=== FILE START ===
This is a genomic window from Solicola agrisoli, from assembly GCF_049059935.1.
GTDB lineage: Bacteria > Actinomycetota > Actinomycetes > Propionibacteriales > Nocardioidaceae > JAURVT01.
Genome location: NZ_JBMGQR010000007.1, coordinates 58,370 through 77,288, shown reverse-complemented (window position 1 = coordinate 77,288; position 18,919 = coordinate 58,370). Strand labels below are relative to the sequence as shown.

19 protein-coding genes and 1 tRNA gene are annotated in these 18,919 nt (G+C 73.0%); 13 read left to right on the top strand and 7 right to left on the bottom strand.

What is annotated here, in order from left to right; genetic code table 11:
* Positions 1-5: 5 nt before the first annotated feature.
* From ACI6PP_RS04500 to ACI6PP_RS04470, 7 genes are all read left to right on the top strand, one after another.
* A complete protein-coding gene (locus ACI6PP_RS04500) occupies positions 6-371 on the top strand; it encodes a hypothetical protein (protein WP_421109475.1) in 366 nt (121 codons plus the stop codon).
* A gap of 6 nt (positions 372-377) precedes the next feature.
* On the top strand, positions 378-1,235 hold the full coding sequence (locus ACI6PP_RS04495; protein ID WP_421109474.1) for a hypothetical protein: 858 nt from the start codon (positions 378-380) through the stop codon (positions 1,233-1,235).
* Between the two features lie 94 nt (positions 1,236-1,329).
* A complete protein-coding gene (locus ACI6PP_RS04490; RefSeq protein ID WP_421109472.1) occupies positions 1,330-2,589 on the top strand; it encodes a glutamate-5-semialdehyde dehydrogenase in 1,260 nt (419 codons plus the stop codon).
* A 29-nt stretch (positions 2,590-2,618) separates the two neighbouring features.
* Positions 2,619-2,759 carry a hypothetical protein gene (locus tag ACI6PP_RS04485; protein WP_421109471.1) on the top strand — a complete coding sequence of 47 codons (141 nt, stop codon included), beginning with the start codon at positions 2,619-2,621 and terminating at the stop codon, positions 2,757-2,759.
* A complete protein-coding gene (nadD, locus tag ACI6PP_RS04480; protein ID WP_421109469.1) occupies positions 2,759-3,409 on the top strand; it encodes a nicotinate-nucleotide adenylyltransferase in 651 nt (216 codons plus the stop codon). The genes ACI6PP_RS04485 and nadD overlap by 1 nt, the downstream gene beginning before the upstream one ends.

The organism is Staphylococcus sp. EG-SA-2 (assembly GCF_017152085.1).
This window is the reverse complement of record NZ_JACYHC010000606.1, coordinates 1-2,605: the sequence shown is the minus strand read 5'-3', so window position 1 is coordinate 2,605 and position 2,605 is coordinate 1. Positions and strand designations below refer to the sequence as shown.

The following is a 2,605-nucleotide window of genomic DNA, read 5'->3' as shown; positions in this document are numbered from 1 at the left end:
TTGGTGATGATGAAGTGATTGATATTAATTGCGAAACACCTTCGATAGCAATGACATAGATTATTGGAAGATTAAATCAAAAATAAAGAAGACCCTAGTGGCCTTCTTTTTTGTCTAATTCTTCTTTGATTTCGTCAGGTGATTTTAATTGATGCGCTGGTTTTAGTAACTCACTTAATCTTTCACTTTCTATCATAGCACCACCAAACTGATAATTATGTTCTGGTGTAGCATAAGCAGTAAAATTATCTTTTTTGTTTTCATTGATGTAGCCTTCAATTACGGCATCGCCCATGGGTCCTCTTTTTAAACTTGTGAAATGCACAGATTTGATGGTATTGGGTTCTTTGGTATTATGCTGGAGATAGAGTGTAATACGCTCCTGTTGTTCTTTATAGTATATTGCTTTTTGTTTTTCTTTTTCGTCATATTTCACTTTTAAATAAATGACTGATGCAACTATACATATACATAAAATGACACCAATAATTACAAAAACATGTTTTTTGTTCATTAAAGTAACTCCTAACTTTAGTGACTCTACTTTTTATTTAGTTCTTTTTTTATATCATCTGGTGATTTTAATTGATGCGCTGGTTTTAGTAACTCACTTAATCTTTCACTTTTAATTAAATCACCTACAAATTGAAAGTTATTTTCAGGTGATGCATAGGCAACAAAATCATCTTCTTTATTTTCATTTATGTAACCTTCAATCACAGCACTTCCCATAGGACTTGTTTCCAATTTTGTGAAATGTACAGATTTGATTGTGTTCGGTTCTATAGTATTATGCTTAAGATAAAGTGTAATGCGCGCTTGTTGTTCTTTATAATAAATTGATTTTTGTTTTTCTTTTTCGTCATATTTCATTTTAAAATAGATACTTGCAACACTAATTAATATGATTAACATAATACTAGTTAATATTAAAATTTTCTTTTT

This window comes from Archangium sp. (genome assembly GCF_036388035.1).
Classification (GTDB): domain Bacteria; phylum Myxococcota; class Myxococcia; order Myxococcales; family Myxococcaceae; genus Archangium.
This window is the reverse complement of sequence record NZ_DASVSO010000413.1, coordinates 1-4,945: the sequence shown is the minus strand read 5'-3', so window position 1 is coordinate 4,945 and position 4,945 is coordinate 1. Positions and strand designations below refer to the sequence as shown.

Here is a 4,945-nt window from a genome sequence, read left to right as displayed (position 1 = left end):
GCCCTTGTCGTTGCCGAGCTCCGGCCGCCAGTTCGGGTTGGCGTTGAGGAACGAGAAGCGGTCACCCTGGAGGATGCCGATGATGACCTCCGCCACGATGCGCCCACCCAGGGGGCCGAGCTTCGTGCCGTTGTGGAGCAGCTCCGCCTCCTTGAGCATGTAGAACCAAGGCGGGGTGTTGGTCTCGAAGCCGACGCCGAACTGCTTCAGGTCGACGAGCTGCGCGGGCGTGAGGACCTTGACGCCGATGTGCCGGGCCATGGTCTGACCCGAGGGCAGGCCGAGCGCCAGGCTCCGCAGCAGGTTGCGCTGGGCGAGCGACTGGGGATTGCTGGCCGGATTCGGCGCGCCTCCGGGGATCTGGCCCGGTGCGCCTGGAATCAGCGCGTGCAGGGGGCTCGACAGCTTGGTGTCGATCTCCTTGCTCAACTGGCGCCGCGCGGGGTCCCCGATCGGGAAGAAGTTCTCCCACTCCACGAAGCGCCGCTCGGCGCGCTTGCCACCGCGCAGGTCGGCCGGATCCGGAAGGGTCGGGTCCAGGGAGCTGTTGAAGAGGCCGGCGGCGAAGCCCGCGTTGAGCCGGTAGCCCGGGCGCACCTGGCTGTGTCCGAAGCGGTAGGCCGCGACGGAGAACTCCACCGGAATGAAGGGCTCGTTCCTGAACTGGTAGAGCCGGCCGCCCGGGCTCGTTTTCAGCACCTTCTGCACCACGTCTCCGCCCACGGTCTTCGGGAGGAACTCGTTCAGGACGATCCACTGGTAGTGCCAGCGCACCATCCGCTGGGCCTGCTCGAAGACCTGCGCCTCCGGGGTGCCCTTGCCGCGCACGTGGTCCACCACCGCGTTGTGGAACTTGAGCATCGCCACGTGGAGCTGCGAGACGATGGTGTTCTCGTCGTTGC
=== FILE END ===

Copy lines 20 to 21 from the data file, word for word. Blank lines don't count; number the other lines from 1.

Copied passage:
This window comes from Archangium sp. (genome assembly GCF_036388035.1).
Classification (GTDB): domain Bacteria; phylum Myxococcota; class Myxococcia; order Myxococcales; family Myxococcaceae; genus Archangium.